A new family of materials for the solar production of renewable hydrogen

A new family of materials for the solar production of renewable hydrogen

The use of hydrogen as an energy carrier to generate electricity and heat on demand is an almost ideal energy storage solution in the context of the fight against global warming and sustainable development, for domestic use, in transport or on a large scale in power plants.

In fact, when combined with the oxygen in the air, hydrogen allows the production of thermal or electrical energy without releasing polluting emissions (mainly water). This is the case, for example, with fuel cells in hydrogen-powered vehicles, which generate electricity from hydrogen and oxygen and drive an electric motor.

Nevertheless, the hydrogen currently used is essentially produced from fossil fuels and other low-carbon production processes must therefore be found. One of the possibilities is the direct use of solar energy to produce hydrogen from water in photoelectrochemical cells. These cells are made up of photoelectrodes, a type of solar cells that are immersed directly in water and allow solar energy to be collected and used to split water molecules to form hydrogen and oxygen molecules.

A new approach

This approach was chosen by our consortium of scientists from Rennes, with Nicolas Bertru and Yoan Léger (Institut FOTON-CNRS, INSA Rennes) and Bruno Fabre (Institute of Chemical Sciences of Rennes – CNRS, University of Rennes 1) and in collaboration with members of the Institute of Physics of Rennes–CNRS at the University of Rennes 1.

In the work just published in the journal Advanced Science, we propose to use a new family of materials with amazing photoelectric properties to produce solar hydrogen in an efficient, inexpensive, and environmentally friendly way. This proposal is accompanied by several demonstrations of photoelectrodes working under sunlight.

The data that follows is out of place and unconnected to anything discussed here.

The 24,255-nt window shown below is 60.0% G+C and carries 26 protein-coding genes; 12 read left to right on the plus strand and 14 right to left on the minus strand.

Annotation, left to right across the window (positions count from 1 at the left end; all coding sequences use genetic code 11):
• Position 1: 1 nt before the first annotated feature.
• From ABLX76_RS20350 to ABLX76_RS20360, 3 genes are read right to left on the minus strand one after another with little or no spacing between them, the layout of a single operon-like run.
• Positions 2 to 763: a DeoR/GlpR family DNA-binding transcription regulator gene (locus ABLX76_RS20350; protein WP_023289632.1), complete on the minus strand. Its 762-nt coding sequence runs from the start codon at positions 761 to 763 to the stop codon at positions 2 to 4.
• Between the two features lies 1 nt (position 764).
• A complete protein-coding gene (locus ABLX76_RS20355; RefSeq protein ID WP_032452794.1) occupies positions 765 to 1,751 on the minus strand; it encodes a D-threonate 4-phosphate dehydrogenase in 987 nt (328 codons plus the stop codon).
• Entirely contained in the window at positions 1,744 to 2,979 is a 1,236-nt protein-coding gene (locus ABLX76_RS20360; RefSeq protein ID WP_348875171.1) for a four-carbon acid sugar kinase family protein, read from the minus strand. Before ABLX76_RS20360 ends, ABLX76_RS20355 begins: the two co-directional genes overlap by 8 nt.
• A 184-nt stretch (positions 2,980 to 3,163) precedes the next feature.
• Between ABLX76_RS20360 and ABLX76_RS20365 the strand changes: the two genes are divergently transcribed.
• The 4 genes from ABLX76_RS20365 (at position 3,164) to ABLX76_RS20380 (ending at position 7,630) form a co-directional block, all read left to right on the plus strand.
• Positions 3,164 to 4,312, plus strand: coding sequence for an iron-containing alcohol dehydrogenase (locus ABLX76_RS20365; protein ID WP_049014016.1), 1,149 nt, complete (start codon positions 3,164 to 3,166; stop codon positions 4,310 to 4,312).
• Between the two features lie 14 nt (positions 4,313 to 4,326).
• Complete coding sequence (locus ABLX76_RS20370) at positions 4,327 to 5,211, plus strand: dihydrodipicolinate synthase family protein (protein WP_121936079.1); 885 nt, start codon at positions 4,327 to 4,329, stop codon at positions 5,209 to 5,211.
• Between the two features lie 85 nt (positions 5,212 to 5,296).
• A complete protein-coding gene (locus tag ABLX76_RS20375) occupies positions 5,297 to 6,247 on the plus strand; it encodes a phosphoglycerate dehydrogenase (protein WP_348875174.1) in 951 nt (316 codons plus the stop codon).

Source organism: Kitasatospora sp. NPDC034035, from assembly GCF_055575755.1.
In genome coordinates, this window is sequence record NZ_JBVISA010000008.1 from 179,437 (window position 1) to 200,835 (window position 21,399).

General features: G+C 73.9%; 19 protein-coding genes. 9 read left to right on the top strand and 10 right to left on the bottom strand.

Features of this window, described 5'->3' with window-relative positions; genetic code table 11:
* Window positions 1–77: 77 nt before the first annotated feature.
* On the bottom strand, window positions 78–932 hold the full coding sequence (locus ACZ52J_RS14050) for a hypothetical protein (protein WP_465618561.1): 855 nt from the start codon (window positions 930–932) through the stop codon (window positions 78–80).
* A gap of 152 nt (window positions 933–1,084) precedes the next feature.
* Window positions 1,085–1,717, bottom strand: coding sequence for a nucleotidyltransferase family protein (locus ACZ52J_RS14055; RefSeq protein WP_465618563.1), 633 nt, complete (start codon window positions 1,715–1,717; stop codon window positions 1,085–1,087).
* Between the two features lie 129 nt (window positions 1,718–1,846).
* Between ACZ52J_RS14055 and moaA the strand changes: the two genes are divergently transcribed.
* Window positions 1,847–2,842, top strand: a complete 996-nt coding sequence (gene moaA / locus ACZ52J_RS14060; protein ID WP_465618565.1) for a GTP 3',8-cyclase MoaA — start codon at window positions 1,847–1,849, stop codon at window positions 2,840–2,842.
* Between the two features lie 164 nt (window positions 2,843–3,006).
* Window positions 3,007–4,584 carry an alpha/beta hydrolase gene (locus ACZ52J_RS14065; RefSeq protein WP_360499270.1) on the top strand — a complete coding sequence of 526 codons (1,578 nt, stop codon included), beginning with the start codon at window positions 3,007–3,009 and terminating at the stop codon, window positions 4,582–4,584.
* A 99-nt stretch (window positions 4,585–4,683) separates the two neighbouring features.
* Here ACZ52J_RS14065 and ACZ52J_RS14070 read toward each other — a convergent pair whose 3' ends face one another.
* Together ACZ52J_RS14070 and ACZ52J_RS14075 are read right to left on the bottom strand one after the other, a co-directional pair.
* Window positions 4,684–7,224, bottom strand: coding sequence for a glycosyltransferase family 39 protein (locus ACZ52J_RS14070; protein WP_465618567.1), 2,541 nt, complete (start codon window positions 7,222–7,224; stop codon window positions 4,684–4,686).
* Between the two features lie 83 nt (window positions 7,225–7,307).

Semiconductors are materials with intermediate properties between electrical conductors (mostly metals) and insulators. These properties can be used, for example, to allow the electric current to pass or not as required, as in the case of silicon, an abundant and inexpensive material that forms the basis of all current electronic chips.

But they can also be used to emit or absorb light, as in the case of so-called “III-V” semiconductors, used in a wide variety of applications ranging from laser emitters or LEDs and other optical sensors to photovoltaic solar cells for the Aerospace. They are called “III-V” because they consist of one or more elements from column III and column V of Mendeleev’s periodic table.

If these “III-V” materials are very efficient, they are also more expensive. In this context, since the 1980s, many researchers have tried to deposit very thin layers of these materials on silicon substrates in order to obtain high optical performance, necessary to ensure good radiation absorption in a solar cell, for example, or to ensure efficient light emission in a laser , which drastically reduces the manufacturing costs and the ecological footprint of the developed components.